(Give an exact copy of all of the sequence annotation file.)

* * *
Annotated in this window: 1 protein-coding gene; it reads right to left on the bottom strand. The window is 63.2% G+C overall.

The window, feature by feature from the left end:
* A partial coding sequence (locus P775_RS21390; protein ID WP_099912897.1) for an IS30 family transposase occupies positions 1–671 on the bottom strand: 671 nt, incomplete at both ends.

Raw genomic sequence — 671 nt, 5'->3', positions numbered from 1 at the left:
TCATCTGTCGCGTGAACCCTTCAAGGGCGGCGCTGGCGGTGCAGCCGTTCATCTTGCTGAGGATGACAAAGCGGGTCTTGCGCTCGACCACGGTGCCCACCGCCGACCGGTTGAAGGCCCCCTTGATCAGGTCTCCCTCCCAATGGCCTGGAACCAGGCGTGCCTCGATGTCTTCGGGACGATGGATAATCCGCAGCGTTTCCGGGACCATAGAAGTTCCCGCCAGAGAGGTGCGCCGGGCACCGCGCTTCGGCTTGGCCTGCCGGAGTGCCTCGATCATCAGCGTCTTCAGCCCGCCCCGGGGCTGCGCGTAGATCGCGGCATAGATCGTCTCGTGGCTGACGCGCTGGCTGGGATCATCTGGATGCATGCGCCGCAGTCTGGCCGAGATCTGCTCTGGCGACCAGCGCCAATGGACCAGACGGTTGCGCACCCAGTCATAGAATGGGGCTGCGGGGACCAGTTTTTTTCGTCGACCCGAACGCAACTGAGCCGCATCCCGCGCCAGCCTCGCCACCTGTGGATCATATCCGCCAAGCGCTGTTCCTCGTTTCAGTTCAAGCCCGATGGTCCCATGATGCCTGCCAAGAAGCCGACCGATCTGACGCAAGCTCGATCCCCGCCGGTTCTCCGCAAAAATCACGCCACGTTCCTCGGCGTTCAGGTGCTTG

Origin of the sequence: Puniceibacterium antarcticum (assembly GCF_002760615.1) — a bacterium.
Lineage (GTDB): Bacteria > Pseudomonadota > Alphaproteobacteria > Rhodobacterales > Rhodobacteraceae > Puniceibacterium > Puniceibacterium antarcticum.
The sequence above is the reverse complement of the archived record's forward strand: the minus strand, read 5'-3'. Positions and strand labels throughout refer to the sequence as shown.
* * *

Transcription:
Annotated in this window: 1 protein-coding gene; it reads right to left on the bottom strand. The window is 63.2% G+C overall.

The window, feature by feature from the left end:
* A partial coding sequence (locus P775_RS21390; protein ID WP_099912897.1) for an IS30 family transposase occupies positions 1–671 on the bottom strand: 671 nt, incomplete at both ends.

Raw genomic sequence — 671 nt, 5'->3', positions numbered from 1 at the left:
TCATCTGTCGCGTGAACCCTTCAAGGGCGGCGCTGGCGGTGCAGCCGTTCATCTTGCTGAGGATGACAAAGCGGGTCTTGCGCTCGACCACGGTGCCCACCGCCGACCGGTTGAAGGCCCCCTTGATCAGGTCTCCCTCCCAATGGCCTGGAACCAGGCGTGCCTCGATGTCTTCGGGACGATGGATAATCCGCAGCGTTTCCGGGACCATAGAAGTTCCCGCCAGAGAGGTGCGCCGGGCACCGCGCTTCGGCTTGGCCTGCCGGAGTGCCTCGATCATCAGCGTCTTCAGCCCGCCCCGGGGCTGCGCGTAGATCGCGGCATAGATCGTCTCGTGGCTGACGCGCTGGCTGGGATCATCTGGATGCATGCGCCGCAGTCTGGCCGAGATCTGCTCTGGCGACCAGCGCCAATGGACCAGACGGTTGCGCACCCAGTCATAGAATGGGGCTGCGGGGACCAGTTTTTTTCGTCGACCCGAACGCAACTGAGCCGCATCCCGCGCCAGCCTCGCCACCTGTGGATCATATCCGCCAAGCGCTGTTCCTCGTTTCAGTTCAAGCCCGATGGTCCCATGATGCCTGCCAAGAAGCCGACCGATCTGACGCAAGCTCGATCCCCGCCGGTTCTCCGCAAAAATCACGCCACGTTCCTCGGCGTTCAGGTGCTTG

Origin of the sequence: Puniceibacterium antarcticum (assembly GCF_002760615.1) — a bacterium.
Lineage (GTDB): Bacteria > Pseudomonadota > Alphaproteobacteria > Rhodobacterales > Rhodobacteraceae > Puniceibacterium > Puniceibacterium antarcticum.
The sequence above is the reverse complement of the archived record's forward strand: the minus strand, read 5'-3'. Positions and strand labels throughout refer to the sequence as shown.